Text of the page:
The wisdom of an emergency fund

CNBC ran a story November last year, and unless you are a super-fan you probably didn’t see it or notice it. The headline read, “Warren Buffett has $128 billion in cash to burn and analysts can’t figure out why he isn’t spending it.” (1)

As an astute businessman and renowned investor, Buffett clearly knows the value of holding cash or an emergency fund. In his insurance business (Berkshire Hathaway), a cash fund reduces the risk that the company may be overly exposed to a negative event. As an investor, he also holds on to cash in bull (expensive) markets to be able to take advantage of bear (cheap) markets when they eventually emerge.

Back in 2013, Buffett spoke at the University of Maryland and we’re lucky enough that business school professor David Kass, took some notes. As part of his speech, Buffett gave his opinion on the wisdom of holding cash, commenting that Berkshire Hathaway, "always has $20 billion or more in cash. It sounds crazy, never need anything like it, but someday in the next 100 years when the world stops again, we will be ready. There will be some incident, it could be tomorrow. At that time, you need cash. Cash at that time is like oxygen. When you don't need it, you don't notice it. When you do need it, it's the only thing you need." (2)

The above quote sounds prophetic. There will be “some incident” when “the world stops again”. Having nearly 80 years of investing experience (Buffett is currently 89 and bought his first shares when he was 11 years old) teaches you something.

Although Buffett is a billionaire, this is advice that each of us can learn from. Anyone who is working and dependent upon that income to meet monthly expenses should always have some cash set aside for emergencies.

For many New Zealand households currently facing increased employment uncertainty, the COVID-19 situation might very well be one such emergency.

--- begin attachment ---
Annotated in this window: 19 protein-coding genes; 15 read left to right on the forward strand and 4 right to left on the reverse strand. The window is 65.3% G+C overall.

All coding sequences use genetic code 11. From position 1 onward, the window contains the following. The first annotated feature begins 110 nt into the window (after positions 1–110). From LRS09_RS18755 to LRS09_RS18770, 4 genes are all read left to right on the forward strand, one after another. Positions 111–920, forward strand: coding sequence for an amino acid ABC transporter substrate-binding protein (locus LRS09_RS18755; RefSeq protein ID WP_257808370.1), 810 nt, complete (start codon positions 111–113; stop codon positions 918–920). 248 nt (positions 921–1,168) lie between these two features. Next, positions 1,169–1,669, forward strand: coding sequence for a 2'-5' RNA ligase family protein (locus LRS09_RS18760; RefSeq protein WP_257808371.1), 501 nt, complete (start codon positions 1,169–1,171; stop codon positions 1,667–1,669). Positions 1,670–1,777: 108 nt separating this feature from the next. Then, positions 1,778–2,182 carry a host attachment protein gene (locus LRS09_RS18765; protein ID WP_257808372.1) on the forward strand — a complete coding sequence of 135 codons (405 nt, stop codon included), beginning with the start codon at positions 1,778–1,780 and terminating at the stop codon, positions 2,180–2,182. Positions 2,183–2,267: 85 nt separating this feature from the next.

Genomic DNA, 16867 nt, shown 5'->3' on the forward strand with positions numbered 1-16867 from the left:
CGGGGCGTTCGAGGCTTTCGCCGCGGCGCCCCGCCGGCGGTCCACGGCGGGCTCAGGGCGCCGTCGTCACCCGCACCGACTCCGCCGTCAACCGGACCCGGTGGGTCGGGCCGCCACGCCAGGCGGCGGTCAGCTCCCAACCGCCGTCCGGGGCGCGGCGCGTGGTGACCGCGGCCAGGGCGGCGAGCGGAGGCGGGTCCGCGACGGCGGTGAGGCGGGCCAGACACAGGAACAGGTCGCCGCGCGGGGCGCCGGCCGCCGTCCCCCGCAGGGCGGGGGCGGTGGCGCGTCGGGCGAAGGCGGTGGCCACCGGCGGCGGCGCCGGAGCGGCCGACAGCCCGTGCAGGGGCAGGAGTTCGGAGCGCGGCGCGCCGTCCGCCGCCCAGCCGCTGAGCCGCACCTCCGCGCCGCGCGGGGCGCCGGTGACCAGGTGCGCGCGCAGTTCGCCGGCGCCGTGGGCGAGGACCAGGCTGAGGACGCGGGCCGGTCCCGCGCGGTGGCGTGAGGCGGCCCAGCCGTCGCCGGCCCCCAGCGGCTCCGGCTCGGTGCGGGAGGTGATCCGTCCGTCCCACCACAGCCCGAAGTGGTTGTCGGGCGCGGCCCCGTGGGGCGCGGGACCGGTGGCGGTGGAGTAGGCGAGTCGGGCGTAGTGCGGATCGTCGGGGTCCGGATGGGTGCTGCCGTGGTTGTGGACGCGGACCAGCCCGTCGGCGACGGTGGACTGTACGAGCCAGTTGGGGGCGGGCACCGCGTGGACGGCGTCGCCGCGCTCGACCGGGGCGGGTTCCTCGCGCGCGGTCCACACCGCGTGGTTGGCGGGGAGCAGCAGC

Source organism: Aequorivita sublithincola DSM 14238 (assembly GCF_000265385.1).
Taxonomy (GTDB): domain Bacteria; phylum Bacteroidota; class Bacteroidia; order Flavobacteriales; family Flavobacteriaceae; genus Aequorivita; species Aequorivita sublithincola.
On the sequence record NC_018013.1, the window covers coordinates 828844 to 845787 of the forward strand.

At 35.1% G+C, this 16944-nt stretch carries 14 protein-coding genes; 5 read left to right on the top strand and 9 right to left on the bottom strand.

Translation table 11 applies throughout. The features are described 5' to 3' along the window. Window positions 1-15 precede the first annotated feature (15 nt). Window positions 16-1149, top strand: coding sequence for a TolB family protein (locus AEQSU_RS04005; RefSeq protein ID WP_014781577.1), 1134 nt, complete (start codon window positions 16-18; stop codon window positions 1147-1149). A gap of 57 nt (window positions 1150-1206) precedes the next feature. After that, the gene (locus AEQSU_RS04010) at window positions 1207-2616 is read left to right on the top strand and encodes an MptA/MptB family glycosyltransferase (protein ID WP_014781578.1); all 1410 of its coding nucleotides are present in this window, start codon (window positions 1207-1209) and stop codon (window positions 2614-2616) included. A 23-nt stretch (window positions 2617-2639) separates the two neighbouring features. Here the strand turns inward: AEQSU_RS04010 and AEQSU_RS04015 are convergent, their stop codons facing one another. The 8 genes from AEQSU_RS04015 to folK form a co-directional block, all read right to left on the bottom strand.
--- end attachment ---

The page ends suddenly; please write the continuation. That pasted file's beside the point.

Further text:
However, it’s our experience that many working Kiwis don’t have an emergency fund. For some, they simply don’t have the capacity. However, for those investors that are fortunate enough to be fully employed, there’s never been a better time to create one.

Without the ability to frequent restaurants or spend on entertainment and travel, the current lockdown may offer a moment in time to save some extra cash. It could be tempting to have a big spend-up when the restrictions lift. However, it might also be the perfect time to create the emergency fund that you have always intended to set up, but never quite got around to.

As a guide, an emergency fund should be large enough to cover your non-negotiable household expenses for three to six months. If you strip away the unnecessary extras and are left with only the essential purchases such as food, petrol, mortgage, insurance, rates, power, etc, how much do you spend every month? Take that amount and multiply by three to calculate what would initially constitute a reasonable target amount to hold in an emergency fund.

Put the money into an account at your bank titled “Emergency” and make an agreement with yourself and with your partner that this money is not for spending on anything but an emergency.

Well known US author, adviser and radio host Dave Ramsey said, “Your emergency fund is not an investment, it’s insurance with one purpose – to protect you and your family.” (3)

So, when should I use my emergency fund?

The rules are simple. If an unexpected expense arises which is urgent, cannot be met out of your normal household account, and cannot be avoided, that is the time to tap into an emergency fund.

For most of us, setting up an emergency fund can’t be done overnight. But, if we think carefully about our spending and savings habits, we can probably put away a little each month and slowly work towards building up a cash fund that will be there when we need it most.

If your situation allows, then now is the time to start. “Because you never know when the day before is the day before… prepare for tomorrow.” (4)


  3. Dave’s Daily Tip,